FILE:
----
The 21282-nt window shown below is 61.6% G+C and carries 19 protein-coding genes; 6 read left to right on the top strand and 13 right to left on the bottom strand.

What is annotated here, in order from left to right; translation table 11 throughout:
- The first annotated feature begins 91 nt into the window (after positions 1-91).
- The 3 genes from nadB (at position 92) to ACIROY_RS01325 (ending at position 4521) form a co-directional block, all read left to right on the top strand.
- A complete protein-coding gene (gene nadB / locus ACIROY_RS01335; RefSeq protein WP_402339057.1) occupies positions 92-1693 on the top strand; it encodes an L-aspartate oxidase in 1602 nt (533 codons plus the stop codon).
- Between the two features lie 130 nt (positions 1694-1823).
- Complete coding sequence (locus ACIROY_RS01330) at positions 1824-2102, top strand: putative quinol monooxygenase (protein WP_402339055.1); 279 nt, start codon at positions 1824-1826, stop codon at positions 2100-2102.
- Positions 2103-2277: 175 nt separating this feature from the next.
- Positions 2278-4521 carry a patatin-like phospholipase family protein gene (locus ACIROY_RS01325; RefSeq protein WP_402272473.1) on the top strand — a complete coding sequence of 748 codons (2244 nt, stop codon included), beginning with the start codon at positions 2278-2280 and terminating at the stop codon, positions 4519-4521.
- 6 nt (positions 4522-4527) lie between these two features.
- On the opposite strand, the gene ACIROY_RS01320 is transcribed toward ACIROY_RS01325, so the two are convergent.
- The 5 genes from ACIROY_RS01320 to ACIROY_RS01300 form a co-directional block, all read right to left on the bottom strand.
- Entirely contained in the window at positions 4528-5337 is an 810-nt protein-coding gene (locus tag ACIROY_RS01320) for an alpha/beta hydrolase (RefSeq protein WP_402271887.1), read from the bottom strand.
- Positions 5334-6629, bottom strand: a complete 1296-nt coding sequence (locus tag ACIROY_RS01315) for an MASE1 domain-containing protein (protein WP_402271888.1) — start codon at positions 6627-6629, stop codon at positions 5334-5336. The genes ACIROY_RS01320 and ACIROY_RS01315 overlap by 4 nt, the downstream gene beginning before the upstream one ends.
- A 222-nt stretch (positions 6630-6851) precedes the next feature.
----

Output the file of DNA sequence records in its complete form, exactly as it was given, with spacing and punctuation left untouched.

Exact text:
The 21282-nt window shown below is 61.6% G+C and carries 19 protein-coding genes; 6 read left to right on the top strand and 13 right to left on the bottom strand.

What is annotated here, in order from left to right; translation table 11 throughout:
- The first annotated feature begins 91 nt into the window (after positions 1-91).
- The 3 genes from nadB (at position 92) to ACIROY_RS01325 (ending at position 4521) form a co-directional block, all read left to right on the top strand.
- A complete protein-coding gene (gene nadB / locus ACIROY_RS01335; RefSeq protein WP_402339057.1) occupies positions 92-1693 on the top strand; it encodes an L-aspartate oxidase in 1602 nt (533 codons plus the stop codon).
- Between the two features lie 130 nt (positions 1694-1823).
- Complete coding sequence (locus ACIROY_RS01330) at positions 1824-2102, top strand: putative quinol monooxygenase (protein WP_402339055.1); 279 nt, start codon at positions 1824-1826, stop codon at positions 2100-2102.
- Positions 2103-2277: 175 nt separating this feature from the next.
- Positions 2278-4521 carry a patatin-like phospholipase family protein gene (locus ACIROY_RS01325; RefSeq protein WP_402272473.1) on the top strand — a complete coding sequence of 748 codons (2244 nt, stop codon included), beginning with the start codon at positions 2278-2280 and terminating at the stop codon, positions 4519-4521.
- 6 nt (positions 4522-4527) lie between these two features.
- On the opposite strand, the gene ACIROY_RS01320 is transcribed toward ACIROY_RS01325, so the two are convergent.
- The 5 genes from ACIROY_RS01320 to ACIROY_RS01300 form a co-directional block, all read right to left on the bottom strand.
- Entirely contained in the window at positions 4528-5337 is an 810-nt protein-coding gene (locus tag ACIROY_RS01320) for an alpha/beta hydrolase (RefSeq protein WP_402271887.1), read from the bottom strand.
- Positions 5334-6629, bottom strand: a complete 1296-nt coding sequence (locus tag ACIROY_RS01315) for an MASE1 domain-containing protein (protein WP_402271888.1) — start codon at positions 6627-6629, stop codon at positions 5334-5336. The genes ACIROY_RS01320 and ACIROY_RS01315 overlap by 4 nt, the downstream gene beginning before the upstream one ends.
- A 222-nt stretch (positions 6630-6851) precedes the next feature.